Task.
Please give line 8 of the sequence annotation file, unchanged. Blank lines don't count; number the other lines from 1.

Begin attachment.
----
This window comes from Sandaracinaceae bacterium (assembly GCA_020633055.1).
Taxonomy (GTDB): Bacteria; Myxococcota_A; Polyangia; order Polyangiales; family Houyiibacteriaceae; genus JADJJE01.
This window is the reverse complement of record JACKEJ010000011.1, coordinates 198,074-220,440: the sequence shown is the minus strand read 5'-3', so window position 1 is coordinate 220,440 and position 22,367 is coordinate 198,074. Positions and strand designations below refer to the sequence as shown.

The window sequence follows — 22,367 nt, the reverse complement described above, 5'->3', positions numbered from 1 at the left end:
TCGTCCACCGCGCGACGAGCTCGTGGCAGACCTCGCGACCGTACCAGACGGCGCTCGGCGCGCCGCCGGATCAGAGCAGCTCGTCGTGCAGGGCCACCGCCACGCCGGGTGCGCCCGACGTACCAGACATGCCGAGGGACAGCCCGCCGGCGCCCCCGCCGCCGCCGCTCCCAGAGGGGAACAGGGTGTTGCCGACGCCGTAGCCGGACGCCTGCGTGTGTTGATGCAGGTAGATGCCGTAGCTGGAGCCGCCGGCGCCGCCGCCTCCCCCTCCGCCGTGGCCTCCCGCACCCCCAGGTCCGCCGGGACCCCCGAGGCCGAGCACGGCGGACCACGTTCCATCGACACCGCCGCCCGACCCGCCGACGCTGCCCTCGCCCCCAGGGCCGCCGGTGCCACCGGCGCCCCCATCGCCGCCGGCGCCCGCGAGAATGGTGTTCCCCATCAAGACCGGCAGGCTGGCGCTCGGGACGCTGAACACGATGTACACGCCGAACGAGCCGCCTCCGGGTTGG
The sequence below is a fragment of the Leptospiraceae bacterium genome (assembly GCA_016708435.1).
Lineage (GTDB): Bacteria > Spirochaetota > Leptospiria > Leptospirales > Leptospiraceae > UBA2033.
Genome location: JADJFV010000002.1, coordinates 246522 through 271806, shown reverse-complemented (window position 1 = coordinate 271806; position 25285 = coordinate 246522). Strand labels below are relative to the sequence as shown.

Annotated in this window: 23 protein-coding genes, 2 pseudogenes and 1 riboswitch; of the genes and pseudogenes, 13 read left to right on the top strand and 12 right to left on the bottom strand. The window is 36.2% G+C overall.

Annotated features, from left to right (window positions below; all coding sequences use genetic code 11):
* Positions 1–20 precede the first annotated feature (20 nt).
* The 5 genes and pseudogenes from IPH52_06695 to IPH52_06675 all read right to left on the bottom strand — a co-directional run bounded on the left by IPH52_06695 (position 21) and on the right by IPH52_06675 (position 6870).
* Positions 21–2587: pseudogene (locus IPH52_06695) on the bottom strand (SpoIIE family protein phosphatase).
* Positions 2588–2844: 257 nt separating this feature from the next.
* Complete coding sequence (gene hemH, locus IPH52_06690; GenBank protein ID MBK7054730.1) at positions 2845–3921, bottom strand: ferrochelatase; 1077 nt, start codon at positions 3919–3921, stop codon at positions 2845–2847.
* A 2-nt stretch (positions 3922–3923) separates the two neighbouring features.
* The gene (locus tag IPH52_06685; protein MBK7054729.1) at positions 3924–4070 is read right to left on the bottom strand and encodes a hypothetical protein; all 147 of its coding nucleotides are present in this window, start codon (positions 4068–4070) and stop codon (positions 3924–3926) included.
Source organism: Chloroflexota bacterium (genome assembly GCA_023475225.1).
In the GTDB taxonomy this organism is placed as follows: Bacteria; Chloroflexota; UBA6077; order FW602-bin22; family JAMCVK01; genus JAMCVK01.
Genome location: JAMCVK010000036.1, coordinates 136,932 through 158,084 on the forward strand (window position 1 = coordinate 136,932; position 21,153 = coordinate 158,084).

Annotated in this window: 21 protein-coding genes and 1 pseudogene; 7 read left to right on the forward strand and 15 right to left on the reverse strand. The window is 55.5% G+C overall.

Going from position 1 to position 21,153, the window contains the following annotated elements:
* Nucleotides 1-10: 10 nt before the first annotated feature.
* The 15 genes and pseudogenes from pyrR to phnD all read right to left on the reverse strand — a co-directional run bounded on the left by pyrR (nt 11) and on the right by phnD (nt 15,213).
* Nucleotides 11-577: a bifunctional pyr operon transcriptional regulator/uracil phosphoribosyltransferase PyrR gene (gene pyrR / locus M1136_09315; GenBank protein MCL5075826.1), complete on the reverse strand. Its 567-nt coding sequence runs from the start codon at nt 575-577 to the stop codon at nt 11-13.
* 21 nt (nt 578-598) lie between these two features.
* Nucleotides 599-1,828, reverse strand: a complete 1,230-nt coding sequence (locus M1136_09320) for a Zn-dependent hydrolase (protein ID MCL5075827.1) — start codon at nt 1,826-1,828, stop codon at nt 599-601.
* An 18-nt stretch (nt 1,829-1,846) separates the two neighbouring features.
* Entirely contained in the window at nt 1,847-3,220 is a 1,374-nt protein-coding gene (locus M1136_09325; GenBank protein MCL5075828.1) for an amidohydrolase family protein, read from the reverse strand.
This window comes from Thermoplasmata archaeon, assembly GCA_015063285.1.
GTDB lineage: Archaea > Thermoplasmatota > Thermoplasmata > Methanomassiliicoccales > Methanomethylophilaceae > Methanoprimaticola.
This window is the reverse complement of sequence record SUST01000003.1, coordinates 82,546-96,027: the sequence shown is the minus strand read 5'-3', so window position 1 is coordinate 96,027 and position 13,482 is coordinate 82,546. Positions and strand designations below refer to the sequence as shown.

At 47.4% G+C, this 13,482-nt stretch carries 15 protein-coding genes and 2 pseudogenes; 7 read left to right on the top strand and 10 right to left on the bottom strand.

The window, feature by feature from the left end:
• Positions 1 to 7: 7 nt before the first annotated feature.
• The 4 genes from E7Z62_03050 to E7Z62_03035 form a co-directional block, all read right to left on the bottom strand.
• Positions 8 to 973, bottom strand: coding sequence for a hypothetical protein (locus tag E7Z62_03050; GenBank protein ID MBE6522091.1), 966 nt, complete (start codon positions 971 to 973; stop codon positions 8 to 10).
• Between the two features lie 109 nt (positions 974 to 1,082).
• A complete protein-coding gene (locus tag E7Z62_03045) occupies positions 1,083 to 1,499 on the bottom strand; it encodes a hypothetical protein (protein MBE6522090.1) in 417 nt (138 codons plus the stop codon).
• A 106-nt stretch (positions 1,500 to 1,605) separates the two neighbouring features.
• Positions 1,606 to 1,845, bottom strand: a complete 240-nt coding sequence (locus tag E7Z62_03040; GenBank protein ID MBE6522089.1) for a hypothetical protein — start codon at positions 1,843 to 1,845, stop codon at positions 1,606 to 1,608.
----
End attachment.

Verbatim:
Genome location: JADJFV010000002.1, coordinates 246522 through 271806, shown reverse-complemented (window position 1 = coordinate 271806; position 25285 = coordinate 246522). Strand labels below are relative to the sequence as shown.